More than 2M deaths globally, stalled economies, record unemployment, social isolation, and the growing burden on overwhelmed hospitals and healthcare workers: That’s the true cost of the COVID-19 virus and resulting pandemic. As medical science continues to search for ways to prevent severe illness and death, Paysign has worked to stay abreast of the unfolding situation, potential treatments, and mitigation measures, as so many businesses have.

As a payments partner to the plasma collection industry since 2011, we have watched our source plasma collection partners work tirelessly providing the critical foundation that is used to develop numerous life-saving treatments.

Immunocompromised patients who might otherwise die without therapies derived from blood plasma collected by these partners have long benefitted from plasma donation. So, when the idea was first discussed earlier this year that a hyperimmune globulin derived from plasma may also fight against SARS-CoV-2, the disease caused by COVID-19, the significance of a potential therapy created from the antibodies of survivors sparked hope.

Hyperimmune globulin plasma therapies differ from convalescent plasma transfusions, which received an FDA emergency use approval earlier last year. The HIG treatment also uses plasma collected from recovered COVID-19 patients, but it is then further processed into a medicine with a larger antibody concentration and more consistent potency.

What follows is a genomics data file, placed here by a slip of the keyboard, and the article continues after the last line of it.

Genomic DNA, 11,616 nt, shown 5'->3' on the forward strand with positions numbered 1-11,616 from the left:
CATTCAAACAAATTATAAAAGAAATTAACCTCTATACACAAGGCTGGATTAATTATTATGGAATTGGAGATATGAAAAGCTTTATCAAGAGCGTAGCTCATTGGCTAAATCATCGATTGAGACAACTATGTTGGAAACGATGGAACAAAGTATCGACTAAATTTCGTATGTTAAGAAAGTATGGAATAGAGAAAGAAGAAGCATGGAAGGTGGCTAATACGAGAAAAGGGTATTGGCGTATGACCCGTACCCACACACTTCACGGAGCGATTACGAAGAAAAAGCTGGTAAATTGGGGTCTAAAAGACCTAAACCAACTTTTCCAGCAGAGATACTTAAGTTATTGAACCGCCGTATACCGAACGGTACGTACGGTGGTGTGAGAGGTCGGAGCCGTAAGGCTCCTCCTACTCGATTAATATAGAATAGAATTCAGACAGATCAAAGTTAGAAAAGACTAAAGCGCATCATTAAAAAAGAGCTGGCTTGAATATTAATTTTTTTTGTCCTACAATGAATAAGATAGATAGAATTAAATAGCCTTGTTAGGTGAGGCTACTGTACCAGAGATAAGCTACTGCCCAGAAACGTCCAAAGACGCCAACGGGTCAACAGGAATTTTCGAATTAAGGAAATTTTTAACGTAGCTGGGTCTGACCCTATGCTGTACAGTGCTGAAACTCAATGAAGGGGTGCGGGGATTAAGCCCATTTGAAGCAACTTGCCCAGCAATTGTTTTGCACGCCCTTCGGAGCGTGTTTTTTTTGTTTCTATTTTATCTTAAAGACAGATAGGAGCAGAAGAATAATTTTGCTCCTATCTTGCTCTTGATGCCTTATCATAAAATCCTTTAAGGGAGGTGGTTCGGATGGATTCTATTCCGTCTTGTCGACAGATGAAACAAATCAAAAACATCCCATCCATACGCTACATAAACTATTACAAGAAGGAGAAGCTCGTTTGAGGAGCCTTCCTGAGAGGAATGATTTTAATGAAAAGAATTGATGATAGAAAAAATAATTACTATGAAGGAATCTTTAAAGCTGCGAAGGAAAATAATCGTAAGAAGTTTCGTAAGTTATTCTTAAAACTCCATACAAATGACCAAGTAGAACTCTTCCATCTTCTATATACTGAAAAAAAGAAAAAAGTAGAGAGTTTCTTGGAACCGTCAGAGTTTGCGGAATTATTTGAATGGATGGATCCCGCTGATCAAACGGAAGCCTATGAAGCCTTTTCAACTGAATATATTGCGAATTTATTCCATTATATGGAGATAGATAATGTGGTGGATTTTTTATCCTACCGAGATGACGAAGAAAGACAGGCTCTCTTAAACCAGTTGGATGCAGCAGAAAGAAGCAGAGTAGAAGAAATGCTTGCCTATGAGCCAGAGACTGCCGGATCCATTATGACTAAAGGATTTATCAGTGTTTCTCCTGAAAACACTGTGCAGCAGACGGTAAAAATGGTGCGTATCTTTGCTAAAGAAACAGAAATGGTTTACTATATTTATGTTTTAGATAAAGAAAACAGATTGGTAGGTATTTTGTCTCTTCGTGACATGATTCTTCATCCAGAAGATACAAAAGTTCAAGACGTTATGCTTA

Paysign has had a front-row seat to these efforts, with our plasma partners advancing the development of these therapies at record speed, as we recently announced with ImmunoTek Bio Centers LLC.

Yet another partner, Grifols, S.A., a global leader in the development of therapies with plasma-derived proteins, announced a controlled clinical trial for its anti-SARS-CoV-2 hyperimmune globulin, which could be used for the treatment of the virus – either in concert with vaccines or alone.

“I don’t feel it is an overstatement to say that everyone on the planet wants to find a way to put COVID-19 in the past,” said Mark Newcomer, president and CEO of Paysign. “I think the average person has heard of convalescent plasma medicines at this point, but not many know what a powerful weapon they can be in the fight against this virus.”

We asked Vlasta Hakes, director of corporate affairs for Grifols, about what makes medicines created from plasma donation so powerful – and it starts with understanding what plasma is.

“Plasma is a portion of the blood that, essentially, is used as a starting material to create lifesaving medications,” she said.

Human bodies are designed to create the proteins and antibodies that allow our immune systems to identify and fight off pathogens. But some people, typically those with rare diseases, have compromised immune systems unable to make these lifesaving biological components. These people require medicine that will replace the antibodies and allow them to lead more normal lives.